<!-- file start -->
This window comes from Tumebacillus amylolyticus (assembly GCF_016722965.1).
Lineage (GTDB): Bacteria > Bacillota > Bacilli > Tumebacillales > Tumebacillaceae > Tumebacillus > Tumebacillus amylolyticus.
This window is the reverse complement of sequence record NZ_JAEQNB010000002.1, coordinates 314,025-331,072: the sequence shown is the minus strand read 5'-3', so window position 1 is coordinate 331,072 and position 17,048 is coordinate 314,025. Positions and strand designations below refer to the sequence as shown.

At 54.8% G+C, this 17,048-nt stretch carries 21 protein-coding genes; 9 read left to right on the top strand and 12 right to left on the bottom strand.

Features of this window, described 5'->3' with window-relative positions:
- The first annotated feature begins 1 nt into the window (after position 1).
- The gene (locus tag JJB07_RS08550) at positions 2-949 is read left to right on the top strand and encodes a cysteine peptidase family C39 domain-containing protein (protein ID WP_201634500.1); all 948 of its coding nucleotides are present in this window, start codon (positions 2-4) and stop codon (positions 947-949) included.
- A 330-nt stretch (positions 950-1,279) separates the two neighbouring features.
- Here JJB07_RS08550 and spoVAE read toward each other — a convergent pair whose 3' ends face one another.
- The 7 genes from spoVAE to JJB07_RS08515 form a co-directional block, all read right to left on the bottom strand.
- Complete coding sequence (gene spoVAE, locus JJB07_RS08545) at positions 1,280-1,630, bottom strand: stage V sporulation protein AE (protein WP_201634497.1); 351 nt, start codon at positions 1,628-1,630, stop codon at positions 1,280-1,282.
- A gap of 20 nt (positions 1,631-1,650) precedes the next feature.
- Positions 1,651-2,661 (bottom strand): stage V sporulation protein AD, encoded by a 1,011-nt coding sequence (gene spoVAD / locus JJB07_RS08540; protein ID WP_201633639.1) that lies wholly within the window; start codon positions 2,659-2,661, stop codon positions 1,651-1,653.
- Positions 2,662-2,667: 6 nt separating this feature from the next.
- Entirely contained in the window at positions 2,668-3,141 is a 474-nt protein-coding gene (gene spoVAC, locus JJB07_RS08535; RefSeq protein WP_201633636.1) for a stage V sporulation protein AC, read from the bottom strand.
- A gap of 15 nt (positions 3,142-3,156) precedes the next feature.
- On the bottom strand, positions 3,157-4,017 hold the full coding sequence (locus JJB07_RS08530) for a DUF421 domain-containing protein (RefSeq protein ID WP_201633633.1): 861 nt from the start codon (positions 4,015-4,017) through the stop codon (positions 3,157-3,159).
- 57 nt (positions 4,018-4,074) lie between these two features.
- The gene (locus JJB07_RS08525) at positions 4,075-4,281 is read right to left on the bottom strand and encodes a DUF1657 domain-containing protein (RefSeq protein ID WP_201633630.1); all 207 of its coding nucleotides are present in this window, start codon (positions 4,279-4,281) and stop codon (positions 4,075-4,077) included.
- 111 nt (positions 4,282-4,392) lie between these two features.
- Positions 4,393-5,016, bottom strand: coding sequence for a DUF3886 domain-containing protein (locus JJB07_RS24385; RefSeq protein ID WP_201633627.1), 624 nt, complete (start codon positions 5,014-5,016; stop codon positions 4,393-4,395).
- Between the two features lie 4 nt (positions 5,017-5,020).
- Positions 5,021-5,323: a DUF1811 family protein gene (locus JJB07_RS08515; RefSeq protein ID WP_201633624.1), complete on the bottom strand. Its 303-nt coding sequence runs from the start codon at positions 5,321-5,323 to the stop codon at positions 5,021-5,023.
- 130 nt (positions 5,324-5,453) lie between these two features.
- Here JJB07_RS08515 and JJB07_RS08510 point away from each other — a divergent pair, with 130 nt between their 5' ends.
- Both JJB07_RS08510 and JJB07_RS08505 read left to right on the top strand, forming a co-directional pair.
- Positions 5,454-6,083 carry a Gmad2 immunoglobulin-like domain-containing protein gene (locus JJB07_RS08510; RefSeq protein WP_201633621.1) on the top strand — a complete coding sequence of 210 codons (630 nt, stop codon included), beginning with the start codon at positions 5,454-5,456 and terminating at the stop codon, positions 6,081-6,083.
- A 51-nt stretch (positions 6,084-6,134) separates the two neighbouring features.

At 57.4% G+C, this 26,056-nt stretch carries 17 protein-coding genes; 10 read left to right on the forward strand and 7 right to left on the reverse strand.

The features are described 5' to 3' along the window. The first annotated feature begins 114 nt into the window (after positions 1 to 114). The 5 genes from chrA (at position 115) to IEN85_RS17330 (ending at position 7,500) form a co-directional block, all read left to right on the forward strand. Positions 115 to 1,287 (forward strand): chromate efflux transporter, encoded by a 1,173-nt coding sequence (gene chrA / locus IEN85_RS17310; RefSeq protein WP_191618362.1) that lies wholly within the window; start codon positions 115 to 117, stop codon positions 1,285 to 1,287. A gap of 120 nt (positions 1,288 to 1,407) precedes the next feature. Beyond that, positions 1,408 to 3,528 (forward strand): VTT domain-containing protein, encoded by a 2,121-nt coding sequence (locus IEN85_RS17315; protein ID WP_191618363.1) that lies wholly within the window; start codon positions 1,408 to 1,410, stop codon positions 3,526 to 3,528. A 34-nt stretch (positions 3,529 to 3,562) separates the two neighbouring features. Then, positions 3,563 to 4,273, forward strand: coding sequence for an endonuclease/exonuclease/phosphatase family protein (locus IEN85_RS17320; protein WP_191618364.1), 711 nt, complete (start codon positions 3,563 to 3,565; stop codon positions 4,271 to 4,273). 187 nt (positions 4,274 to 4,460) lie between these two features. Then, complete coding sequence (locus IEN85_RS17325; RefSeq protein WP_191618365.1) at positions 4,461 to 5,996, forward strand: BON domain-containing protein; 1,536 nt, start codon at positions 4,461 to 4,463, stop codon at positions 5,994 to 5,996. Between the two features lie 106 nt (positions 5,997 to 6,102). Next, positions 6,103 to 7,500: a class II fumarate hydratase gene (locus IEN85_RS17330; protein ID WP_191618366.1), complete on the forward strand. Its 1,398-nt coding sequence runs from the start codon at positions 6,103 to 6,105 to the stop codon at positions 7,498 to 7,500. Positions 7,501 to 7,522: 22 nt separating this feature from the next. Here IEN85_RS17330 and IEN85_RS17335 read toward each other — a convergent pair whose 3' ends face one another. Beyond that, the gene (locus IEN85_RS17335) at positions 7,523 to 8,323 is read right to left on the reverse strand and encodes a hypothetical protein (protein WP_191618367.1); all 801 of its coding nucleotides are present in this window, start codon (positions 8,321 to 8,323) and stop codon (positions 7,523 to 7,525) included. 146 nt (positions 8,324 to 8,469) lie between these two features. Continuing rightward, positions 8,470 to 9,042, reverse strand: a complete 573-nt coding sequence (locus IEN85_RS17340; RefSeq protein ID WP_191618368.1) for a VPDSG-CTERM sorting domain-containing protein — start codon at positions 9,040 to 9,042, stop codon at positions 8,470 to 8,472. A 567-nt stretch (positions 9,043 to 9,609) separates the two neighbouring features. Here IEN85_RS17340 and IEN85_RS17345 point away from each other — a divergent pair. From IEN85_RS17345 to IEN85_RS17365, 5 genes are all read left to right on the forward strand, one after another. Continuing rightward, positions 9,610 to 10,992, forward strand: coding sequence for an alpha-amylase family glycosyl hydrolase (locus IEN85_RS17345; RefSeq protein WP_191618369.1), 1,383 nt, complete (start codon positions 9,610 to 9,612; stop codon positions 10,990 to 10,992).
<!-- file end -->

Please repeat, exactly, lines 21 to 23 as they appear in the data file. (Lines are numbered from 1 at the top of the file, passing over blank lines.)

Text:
- Positions 4,393-5,016, bottom strand: coding sequence for a DUF3886 domain-containing protein (locus JJB07_RS24385; RefSeq protein ID WP_201633627.1), 624 nt, complete (start codon positions 5,014-5,016; stop codon positions 4,393-4,395).
- Between the two features lie 4 nt (positions 5,017-5,020).
- Positions 5,021-5,323: a DUF1811 family protein gene (locus JJB07_RS08515; RefSeq protein ID WP_201633624.1), complete on the bottom strand. Its 303-nt coding sequence runs from the start codon at positions 5,321-5,323 to the stop codon at positions 5,021-5,023.